There are many, many good days: days when Henry radiates his innate goodness from every pore; when he greets me in the morning by covering me in sloppy baby kisses; when he calls out "Hi, neighbor!" to smiling strangers—who are just friends we haven't met, as we all know-- as we wheel our way parkward; when he takes obscenely long naps so that I can get all my work done; when, in the afternoons, he says, "You look like you could use a break, Mother," and whips up a stir-fry while I lounge on the couch, sipping a mug of herbal tea, waiting for my footrub.
And then there are those other days. When, say, it rains from dawn to dusk and Henry wants to go outside NOW and makes his point again and again, all the while perfecting a horrendous combination of whine and staccato shriek—"Out YES Out YES Out? Out? Yes! OOOOUT! YES!"—which no amount of reasoning can silence. When, after I've finally quieted him by playing another Sesame Street DVD, with all the attending guilt that implies, I realize I'm bored senseless and I've already read every single word in the latest New Yorker and wasn’t I smart once? When I decide to maybe straighten up a little—I'm stuck inside, so why not make the inside tidier?—and Henry decides straightening up is NOT DONE and follows me through each room, tossing papers I just finished organizing to the floor, dripping milk on the rug, pulling the broom out of my hand and swinging it wildly, cracking my skull into shards in the process.
When (Oh, I'm not done with this kind of day yet)--after I retrieve my skull pieces and paste them back above my neck into an approximate head-shape--I pull the broom out of his hand, Henry flings himself to the ground, his mouth opens up into a silent scream and his face turns a fetching shade of burgundy. When, twenty minutes of tantrum later, I'm so wiped out that all I can do is turn the television back on, plant him in front of it (I know! I know! BAD MOTHER! Someone call the authorities!) and make pathetic little boo-hooing sounds into my hands. When Henry, seeing my distress, hops up, rushes to my side, and head-butts me.
When, ten minutes into his nap, he determines that the fatigue he felt was merely the precursor to a rush of tremendous, super-toddler energy, and that instead of sleeping the thing to do is run up and down the hallway, demanding something called "Ba-deem," a thing that Does Not Exist In This Dimension, and can only be explained by what it so obviously is, which is ba-deem, duh, and any attempts to offer an inferior alternative to ba-deem will be met with wrenching sobs. And then he wants UP but as soon as I hoist him up (at great expense to my poor lower back) he kicks at me with one leg as if he’s steering a horse and he points at, say, a knife, and when I tell him the knife isn’t for Henry he bellows, "Give me the knife, bitch! Or I'll cut you!" and I say, "See, that’s why the knife isn’t for Henry," and put him down, and he slams his head on the floor again and again, oh, he'll show me.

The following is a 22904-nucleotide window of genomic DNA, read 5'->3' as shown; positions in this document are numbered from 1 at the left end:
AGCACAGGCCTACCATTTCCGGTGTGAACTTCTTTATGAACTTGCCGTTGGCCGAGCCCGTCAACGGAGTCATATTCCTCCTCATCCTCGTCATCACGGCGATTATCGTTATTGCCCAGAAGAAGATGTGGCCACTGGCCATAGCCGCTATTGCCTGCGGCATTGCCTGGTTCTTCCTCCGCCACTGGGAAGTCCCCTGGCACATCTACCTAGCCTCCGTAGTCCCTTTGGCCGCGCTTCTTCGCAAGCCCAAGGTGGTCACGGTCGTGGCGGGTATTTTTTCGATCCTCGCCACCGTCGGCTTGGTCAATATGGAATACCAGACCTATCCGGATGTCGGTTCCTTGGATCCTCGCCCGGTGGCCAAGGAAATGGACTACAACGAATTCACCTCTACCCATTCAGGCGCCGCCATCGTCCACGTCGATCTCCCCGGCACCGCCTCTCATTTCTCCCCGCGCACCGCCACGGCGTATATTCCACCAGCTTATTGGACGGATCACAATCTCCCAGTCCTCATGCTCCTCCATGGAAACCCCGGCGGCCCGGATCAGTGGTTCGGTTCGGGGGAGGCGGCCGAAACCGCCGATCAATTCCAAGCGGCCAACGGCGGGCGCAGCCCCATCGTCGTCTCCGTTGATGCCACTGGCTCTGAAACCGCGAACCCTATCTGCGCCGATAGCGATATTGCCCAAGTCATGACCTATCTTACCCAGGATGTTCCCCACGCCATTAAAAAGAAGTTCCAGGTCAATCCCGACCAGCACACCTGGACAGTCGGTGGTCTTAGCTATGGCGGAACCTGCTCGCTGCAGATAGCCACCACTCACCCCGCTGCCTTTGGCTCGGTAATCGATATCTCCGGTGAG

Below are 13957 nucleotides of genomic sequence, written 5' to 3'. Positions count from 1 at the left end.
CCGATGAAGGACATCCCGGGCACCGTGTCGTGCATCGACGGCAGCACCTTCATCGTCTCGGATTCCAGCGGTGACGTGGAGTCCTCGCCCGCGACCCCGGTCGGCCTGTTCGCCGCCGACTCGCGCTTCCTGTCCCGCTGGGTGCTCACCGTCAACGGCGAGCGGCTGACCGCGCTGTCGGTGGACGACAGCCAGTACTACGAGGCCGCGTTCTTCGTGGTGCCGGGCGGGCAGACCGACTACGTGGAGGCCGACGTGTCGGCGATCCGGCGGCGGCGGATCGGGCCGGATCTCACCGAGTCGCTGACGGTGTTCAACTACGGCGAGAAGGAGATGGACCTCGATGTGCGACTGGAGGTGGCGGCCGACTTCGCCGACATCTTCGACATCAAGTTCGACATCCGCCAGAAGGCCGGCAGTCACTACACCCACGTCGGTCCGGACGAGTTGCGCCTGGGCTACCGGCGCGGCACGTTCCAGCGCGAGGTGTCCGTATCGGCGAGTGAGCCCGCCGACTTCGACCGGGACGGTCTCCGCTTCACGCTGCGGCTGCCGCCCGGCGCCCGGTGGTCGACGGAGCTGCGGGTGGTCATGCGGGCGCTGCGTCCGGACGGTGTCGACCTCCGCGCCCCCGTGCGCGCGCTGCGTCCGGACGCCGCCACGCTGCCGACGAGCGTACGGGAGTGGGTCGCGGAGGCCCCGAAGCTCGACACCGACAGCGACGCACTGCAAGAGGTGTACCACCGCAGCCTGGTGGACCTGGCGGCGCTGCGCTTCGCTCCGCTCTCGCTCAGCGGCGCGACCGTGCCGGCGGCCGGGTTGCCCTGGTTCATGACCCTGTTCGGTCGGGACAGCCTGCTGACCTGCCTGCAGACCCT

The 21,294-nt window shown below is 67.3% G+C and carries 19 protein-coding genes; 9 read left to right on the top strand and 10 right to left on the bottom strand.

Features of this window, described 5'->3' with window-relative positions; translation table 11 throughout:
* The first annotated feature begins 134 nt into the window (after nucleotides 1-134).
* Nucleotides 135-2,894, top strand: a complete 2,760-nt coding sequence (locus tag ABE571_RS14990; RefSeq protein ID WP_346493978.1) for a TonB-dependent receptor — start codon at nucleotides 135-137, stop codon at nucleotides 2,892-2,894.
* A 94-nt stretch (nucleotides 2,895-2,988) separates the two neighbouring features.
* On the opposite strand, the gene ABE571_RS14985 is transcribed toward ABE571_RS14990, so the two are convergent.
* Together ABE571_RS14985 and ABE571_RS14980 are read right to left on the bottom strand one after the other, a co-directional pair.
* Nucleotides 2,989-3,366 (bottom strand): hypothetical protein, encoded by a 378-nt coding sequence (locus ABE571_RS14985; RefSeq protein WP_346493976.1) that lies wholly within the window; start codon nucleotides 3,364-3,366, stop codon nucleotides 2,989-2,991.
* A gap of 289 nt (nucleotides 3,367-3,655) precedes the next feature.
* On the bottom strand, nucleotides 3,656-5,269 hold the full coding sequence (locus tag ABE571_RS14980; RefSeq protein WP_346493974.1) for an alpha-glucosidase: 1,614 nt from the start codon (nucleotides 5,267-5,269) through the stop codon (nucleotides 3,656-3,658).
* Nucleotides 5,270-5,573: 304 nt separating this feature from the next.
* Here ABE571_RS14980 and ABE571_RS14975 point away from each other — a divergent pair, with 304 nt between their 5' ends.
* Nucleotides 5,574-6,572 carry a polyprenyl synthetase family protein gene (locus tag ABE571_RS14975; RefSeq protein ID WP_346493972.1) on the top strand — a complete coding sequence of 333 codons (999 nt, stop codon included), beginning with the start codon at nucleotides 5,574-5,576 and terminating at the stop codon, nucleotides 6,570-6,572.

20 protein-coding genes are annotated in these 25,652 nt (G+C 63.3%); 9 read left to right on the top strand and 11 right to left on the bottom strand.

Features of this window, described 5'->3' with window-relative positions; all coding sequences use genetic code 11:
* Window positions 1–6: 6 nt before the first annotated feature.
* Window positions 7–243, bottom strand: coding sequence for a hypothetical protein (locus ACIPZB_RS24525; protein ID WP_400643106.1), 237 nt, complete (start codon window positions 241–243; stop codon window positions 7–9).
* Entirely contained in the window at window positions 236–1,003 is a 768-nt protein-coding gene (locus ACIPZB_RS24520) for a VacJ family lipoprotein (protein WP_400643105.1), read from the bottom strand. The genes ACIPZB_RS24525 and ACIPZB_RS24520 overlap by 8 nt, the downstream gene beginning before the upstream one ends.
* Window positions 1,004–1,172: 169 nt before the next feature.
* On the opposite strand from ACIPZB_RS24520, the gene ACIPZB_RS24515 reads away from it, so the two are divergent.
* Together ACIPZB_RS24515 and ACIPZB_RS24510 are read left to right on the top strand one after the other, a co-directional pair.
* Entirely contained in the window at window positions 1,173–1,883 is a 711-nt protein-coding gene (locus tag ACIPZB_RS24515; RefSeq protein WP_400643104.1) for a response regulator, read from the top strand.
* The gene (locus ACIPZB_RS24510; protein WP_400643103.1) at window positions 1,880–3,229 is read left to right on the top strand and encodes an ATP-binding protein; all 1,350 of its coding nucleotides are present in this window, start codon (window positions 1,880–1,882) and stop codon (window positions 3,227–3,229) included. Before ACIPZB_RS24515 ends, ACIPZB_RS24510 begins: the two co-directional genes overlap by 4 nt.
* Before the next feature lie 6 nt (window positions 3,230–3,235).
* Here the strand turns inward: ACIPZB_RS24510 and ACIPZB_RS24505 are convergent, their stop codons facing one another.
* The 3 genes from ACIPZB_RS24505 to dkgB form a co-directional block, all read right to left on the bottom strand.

When, in desperation, I finally decide that the rain can’t be as hard as it looks, so I shove him into the stroller and down the stairs and then, once we’re outside in the surprisingly heavy rain, he pulls the rain cover off the stroller and screams when I try to put it back on, and strangers—evil, malicious strangers—are glaring at me, why aren’t I keeping my son dry can’t I see that it’s raining?—and after five minutes of this we head right back in and now HENRY IS REALLY QUITE ANNOYED WITH ME. And then Henry decides that, in lieu of standing outside in a thunderstorm, a fun pastime would be to lie down beside Mommy and KICK KICK KICK her right in the—what’s that, there? The kidneys? Good enough! When, after husband finally returns from work, I hand Henry over and shriek incoherently about the violence inflicted upon me all day long. When, after an hour of peaceful and happy play with Daddy, Henry toddles my way, wraps his soft little sausage-arms around my neck, kisses my cheek, and whispers, "'night." And I wish I could have five more minutes with him.